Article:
- J. Riley, Sick, Not Dead: The Health of British Working Men During the Mortality Decline, Johns Hopkins University Press, Baltimore, Md, USA, 1997.
- P. Starr, The Social Transformation of American Medicine, The Rise of a Sovereign Profession and the Making of a Vast Industry, Basic Books, New York, NY, USA, 1982.
- H. A. Millis, Sickness Insurance, Chicago University Press, Chicago, Ill, USA, 1937.
- D. T. Beito, From Mutual Aid to the Welfare State: Fraternal Societies and Social Services, 1890–1967, University of North Carolina Press, Chapel Hill, NC, USA, 2000.
- G. Emery and J. C. H. Emery, A Young Man's Benefit: The Independent Order of Odd Fellows and Sickness Insurance in the United States and Canada 1860–1929, McGill-Queen's University Press, Montreal, QC, Canada, 1999.
- B. Hoffman, The Wages of Sickness: The Politics of Health Insurance in Progressive America, University of North Carolina Press, Chapel Hill, NC, USA, 2001.
- D. T. Rodgers, Atlantic Crossings: Social Politics in a Progressive Age, The Belknap Press of Harvard University Press, Cambridge, UK, 1998.
- A. Peebles, “The state and medicine,” Canadian Journal of Economics and Political Studies, vol. 2, pp. 464–480, 1936.
- B. B. Gilbert, “The decay of nineteenth-century provident: institutions and the coming of old age pensions in Great Britain,” Economic History Review, 2nd Series, vol. 17, no. 3, pp. 551–563, 1965.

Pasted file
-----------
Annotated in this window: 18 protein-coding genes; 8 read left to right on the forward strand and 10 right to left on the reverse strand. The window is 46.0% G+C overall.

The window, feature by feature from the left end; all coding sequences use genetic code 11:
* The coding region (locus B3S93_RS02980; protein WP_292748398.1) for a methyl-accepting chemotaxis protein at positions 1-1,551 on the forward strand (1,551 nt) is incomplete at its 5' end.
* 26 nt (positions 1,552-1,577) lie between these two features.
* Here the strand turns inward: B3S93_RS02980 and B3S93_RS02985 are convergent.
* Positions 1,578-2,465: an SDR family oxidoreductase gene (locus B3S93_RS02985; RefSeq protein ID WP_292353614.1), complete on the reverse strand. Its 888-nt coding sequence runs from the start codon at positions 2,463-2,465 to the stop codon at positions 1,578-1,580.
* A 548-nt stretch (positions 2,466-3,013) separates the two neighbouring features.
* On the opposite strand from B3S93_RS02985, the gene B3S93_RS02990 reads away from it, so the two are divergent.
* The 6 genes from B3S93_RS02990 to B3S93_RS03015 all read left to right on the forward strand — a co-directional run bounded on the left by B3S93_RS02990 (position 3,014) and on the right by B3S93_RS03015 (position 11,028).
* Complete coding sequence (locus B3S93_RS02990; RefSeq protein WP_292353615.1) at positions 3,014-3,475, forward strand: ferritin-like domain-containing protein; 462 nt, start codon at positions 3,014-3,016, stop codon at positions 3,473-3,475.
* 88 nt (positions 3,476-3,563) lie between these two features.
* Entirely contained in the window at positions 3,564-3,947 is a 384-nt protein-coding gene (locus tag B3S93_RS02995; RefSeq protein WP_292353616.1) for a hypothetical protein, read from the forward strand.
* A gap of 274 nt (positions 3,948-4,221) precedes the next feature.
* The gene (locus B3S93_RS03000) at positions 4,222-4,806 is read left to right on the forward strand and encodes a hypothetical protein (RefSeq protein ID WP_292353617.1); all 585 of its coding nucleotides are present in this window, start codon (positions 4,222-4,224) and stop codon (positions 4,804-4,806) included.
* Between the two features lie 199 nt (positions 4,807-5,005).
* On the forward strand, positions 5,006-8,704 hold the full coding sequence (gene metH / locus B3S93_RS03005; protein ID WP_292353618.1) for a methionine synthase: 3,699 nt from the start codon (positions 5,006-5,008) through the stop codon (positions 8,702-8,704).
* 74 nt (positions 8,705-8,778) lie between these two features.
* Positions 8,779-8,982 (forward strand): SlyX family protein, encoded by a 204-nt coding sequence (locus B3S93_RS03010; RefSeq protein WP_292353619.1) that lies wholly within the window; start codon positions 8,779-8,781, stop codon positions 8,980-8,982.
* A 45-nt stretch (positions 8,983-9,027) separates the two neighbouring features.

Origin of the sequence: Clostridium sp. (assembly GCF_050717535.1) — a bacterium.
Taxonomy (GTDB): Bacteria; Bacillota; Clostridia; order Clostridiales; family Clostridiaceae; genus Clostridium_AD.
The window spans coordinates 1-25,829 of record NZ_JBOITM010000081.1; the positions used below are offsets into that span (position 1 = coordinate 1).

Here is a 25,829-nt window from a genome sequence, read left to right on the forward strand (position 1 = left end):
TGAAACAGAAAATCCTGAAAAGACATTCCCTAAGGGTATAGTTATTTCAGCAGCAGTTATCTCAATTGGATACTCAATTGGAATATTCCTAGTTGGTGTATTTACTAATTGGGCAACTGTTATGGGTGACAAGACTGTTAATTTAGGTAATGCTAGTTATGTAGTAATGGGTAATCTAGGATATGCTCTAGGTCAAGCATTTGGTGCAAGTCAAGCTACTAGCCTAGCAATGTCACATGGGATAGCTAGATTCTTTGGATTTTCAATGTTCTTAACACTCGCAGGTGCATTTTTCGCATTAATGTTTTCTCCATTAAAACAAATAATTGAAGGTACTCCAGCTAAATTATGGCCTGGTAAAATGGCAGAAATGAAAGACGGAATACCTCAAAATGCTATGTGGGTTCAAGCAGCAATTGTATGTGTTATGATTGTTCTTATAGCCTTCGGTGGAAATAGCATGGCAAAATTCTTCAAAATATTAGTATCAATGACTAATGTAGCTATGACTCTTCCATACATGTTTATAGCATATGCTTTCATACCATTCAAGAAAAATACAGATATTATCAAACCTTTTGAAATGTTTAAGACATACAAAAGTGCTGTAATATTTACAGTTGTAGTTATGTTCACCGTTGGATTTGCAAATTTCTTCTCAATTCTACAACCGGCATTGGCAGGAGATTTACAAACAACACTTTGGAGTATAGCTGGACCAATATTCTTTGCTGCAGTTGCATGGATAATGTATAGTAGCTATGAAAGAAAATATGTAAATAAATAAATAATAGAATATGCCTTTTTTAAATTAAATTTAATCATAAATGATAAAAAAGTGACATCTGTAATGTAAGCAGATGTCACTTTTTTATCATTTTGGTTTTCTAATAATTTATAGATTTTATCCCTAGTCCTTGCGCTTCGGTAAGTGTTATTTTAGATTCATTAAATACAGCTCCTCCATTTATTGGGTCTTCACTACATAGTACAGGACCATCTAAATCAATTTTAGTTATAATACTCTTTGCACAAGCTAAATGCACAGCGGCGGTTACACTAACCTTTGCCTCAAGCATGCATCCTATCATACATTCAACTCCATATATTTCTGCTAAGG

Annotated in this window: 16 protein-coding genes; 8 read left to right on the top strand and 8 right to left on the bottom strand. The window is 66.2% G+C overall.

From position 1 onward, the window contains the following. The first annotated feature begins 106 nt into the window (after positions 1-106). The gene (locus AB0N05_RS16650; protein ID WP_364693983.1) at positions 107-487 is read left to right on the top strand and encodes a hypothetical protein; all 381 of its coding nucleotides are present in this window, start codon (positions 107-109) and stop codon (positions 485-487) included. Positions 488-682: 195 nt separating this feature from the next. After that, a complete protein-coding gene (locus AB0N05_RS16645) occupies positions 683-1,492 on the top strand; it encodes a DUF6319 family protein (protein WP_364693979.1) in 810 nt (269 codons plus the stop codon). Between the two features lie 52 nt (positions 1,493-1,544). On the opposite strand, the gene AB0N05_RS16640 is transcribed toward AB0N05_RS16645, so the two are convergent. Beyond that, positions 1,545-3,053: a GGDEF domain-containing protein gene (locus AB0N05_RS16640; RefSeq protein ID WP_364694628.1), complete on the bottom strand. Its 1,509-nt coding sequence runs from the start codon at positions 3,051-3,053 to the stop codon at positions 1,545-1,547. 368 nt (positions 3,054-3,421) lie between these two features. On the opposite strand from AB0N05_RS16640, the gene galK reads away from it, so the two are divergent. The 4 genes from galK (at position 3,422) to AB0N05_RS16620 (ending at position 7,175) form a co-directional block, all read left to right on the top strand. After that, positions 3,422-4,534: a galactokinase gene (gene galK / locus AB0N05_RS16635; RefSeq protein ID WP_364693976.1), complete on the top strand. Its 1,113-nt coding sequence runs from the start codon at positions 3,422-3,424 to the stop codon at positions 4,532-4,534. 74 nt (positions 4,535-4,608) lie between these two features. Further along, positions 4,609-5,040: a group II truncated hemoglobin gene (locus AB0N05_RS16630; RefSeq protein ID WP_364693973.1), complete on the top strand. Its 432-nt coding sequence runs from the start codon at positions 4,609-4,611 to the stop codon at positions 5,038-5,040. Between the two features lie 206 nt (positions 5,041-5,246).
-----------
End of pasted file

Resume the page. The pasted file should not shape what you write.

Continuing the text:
- R. Lubove, The Struggle for Social Security 1900–1935, Harvard University Press, Cambridge, UK, 1968.
- I. Fisher, “The need for health insurance,” American Labor Legislation Review, vol. 7, pp. 9–23, 1917.
- D. Costa, “The political economy of state provided health insurance in the progressive era: evidence from California,” National Bureau of Economic Research Working Paper 5328, 1995.
- S. Smiles, Thrift, Belford Brothers, Toronto, ON, Canada, 1876.
- P. Johnson, Saving and Spending, Clarendon Press, Oxford, UK, 1985.
- H. E. Leland, “Saving and uncertainty: the precautionary demand for saving,” Quarterly Journal of Economics, vol. 82, no. 3, pp. 465–473, 1968.
- A. Sandmo, “The effect of uncertainty on saving decisions,” Review of Economic Studies, vol. 37, no. 3, pp. 353–360, 1970.
- J. H. Dreze, “Consumption decisions under uncertainty,” Journal of Economic Theory, vol. 5, no. 3, pp. 308–335, 1972.